Portsmouth Institute Bill Buckley Conference, First Thoughts

In the latest Community Crier announcement of the Portsmouth Institute’s inaugural conference, on the topic of William F. Buckley, I wrote of the importance of stepping away from one’s life. I mentioned dislocation of place — the religious man’s journey into the desert, as well as the working man’s days of intellectual pursuits, as represented for me by this event.
A letter from Portsmouth Institute Director James MacGuire on the inside cover of the program notes that the organization’s purpose will be to offer the opportunities of “a conference, study, recreation, and retreat center for all those interested in Catholic life, leadership and service in the 21st century.” It will be exciting to watch that opportunity take shape, in the hopes of partaking.
Arriving on the campus of the Portsmouth Abbey school evokes another difference of lives with which we all ought to pursue experience from time to time — that of cultural distinction. In all honesty, had I known such settings in my youth (meaning prior to my marriage) — and had I not been a thorough-going agnostic — I might have considered taking the monk’s path. It was my understanding, back then, that entering into religious life was the end of one’s ordinary life and foreclosed altogether the possibility of an extraordinary one. Thus does a secular mindset get the truth completely backwards.
There is another way to enjoy this particular abbey as a quotidian setting, of course, which is much more in keeping with the secularist’s vision of an extraordinary life. In the case of renowned private schools, it comes with the prerequisite of tuition and puts one in the company of such peers as Mr. Buckley’s son, Christopher. And among that company, one can find a substantially different world. A charming anecdote from the biography of tonight’s pianist, Lawrence Perelman, is telling of that world’s breadth:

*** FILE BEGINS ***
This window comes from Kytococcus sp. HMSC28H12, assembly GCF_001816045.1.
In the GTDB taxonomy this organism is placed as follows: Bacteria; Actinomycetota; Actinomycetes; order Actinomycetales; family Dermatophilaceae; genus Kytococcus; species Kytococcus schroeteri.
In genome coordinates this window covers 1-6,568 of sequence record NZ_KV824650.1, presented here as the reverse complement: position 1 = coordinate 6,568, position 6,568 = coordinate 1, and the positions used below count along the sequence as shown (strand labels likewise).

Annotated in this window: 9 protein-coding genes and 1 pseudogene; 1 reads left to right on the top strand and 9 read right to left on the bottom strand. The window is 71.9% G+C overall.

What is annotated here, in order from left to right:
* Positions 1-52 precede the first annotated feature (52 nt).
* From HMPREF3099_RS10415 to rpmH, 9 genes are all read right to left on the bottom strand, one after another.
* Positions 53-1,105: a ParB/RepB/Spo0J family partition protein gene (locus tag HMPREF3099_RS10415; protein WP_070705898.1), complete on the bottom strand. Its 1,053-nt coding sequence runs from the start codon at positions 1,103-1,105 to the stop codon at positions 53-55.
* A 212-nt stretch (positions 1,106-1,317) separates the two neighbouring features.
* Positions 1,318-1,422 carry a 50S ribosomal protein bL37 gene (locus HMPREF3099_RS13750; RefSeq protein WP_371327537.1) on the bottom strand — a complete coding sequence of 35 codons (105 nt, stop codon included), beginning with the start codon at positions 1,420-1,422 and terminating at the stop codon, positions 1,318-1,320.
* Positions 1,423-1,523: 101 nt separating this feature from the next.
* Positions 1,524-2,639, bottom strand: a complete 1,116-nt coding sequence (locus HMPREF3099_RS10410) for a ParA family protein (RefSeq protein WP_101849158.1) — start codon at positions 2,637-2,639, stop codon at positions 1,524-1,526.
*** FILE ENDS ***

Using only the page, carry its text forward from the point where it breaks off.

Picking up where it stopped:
Larry gives two recitals annually for friends. In 2006 he performed Beethoven’s last three sonatas at Steinway Hall on the occasion of his 30th birthday. He first played for William F. Buckley, Jr., in April 1995. He gave many recitals at National Review’s fortnightly editorial dinners at 73 East 73rd Street in Manhattan and on occasion in Stamford. Larry and Bill had a tradition, whereupon after Larry performed a piece, Bill would pick the next one for him to learn; both pieces on tonight’s program were learned for Bill.

As a cultural figure, WFB stands at the nexus of routes into this world, which one can enter as an aristocrat, as an artist, a writer, a priest, a thinker, even as a reader. That is to say, it’s a world permeated with the strands of history, and encountering its various folds, by whatever method, taps into a sense of something bigger and longer standing — to wit, the “extra” that we all yearn to suffix to the ordinariness that we ought never to discard.

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